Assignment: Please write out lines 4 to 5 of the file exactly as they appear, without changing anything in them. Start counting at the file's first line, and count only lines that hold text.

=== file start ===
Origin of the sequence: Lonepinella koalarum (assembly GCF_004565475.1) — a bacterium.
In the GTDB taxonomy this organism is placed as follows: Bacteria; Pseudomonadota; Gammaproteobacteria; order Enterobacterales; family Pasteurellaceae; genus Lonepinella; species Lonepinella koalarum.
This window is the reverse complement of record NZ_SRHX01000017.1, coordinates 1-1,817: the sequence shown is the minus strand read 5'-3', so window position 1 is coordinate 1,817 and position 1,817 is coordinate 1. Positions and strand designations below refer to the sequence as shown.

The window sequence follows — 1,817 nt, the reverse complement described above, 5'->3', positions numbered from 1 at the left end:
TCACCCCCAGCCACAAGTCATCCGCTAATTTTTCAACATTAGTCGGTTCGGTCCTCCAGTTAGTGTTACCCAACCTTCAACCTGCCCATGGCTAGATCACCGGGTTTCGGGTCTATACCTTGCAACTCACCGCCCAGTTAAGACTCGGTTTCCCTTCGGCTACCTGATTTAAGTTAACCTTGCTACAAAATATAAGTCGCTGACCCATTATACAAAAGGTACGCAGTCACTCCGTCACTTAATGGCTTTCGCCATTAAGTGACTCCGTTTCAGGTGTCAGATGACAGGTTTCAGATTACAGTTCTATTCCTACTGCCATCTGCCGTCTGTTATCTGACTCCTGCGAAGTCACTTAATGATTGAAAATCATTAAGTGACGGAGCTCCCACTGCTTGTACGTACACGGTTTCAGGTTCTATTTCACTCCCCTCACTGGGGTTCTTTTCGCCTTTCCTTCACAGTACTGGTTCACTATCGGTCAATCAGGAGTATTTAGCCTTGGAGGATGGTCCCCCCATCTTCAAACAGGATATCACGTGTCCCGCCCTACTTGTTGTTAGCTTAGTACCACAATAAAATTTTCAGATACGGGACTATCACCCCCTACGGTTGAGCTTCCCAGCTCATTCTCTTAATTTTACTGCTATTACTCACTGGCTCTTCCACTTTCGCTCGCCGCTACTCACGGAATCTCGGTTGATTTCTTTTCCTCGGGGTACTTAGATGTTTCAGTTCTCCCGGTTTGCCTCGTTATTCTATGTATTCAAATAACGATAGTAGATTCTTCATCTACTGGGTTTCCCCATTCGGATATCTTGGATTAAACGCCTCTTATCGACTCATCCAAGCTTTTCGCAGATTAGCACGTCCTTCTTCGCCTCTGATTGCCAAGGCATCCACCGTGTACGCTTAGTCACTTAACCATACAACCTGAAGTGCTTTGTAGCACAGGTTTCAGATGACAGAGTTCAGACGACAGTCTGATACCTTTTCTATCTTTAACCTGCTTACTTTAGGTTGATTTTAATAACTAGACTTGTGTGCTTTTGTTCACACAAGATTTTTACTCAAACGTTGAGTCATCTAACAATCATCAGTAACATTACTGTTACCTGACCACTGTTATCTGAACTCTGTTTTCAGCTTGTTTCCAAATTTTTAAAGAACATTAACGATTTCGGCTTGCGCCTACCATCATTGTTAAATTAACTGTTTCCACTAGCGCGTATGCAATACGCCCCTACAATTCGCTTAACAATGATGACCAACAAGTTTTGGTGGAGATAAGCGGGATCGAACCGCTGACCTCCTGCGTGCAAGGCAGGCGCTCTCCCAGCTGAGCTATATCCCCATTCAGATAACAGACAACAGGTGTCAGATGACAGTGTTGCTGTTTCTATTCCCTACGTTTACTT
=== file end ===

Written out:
The window sequence follows — 1,817 nt, the reverse complement described above, 5'->3', positions numbered from 1 at the left end:
TCACCCCCAGCCACAAGTCATCCGCTAATTTTTCAACATTAGTCGGTTCGGTCCTCCAGTTAGTGTTACCCAACCTTCAACCTGCCCATGGCTAGATCACCGGGTTTCGGGTCTATACCTTGCAACTCACCGCCCAGTTAAGACTCGGTTTCCCTTCGGCTACCTGATTTAAGTTAACCTTGCTACAAAATATAAGTCGCTGACCCATTATACAAAAGGTACGCAGTCACTCCGTCACTTAATGGCTTTCGCCATTAAGTGACTCCGTTTCAGGTGTCAGATGACAGGTTTCAGATTACAGTTCTATTCCTACTGCCATCTGCCGTCTGTTATCTGACTCCTGCGAAGTCACTTAATGATTGAAAATCATTAAGTGACGGAGCTCCCACTGCTTGTACGTACACGGTTTCAGGTTCTATTTCACTCCCCTCACTGGGGTTCTTTTCGCCTTTCCTTCACAGTACTGGTTCACTATCGGTCAATCAGGAGTATTTAGCCTTGGAGGATGGTCCCCCCATCTTCAAACAGGATATCACGTGTCCCGCCCTACTTGTTGTTAGCTTAGTACCACAATAAAATTTTCAGATACGGGACTATCACCCCCTACGGTTGAGCTTCCCAGCTCATTCTCTTAATTTTACTGCTATTACTCACTGGCTCTTCCACTTTCGCTCGCCGCTACTCACGGAATCTCGGTTGATTTCTTTTCCTCGGGGTACTTAGATGTTTCAGTTCTCCCGGTTTGCCTCGTTATTCTATGTATTCAAATAACGATAGTAGATTCTTCATCTACTGGGTTTCCCCATTCGGATATCTTGGATTAAACGCCTCTTATCGACTCATCCAAGCTTTTCGCAGATTAGCACGTCCTTCTTCGCCTCTGATTGCCAAGGCATCCACCGTGTACGCTTAGTCACTTAACCATACAACCTGAAGTGCTTTGTAGCACAGGTTTCAGATGACAGAGTTCAGACGACAGTCTGATACCTTTTCTATCTTTAACCTGCTTACTTTAGGTTGATTTTAATAACTAGACTTGTGTGCTTTTGTTCACACAAGATTTTTACTCAAACGTTGAGTCATCTAACAATCATCAGTAACATTACTGTTACCTGACCACTGTTATCTGAACTCTGTTTTCAGCTTGTTTCCAAATTTTTAAAGAACATTAACGATTTCGGCTTGCGCCTACCATCATTGTTAAATTAACTGTTTCCACTAGCGCGTATGCAATACGCCCCTACAATTCGCTTAACAATGATGACCAACAAGTTTTGGTGGAGATAAGCGGGATCGAACCGCTGACCTCCTGCGTGCAAGGCAGGCGCTCTCCCAGCTGAGCTATATCCCCATTCAGATAACAGACAACAGGTGTCAGATGACAGTGTTGCTGTTTCTATTCCCTACGTTTACTT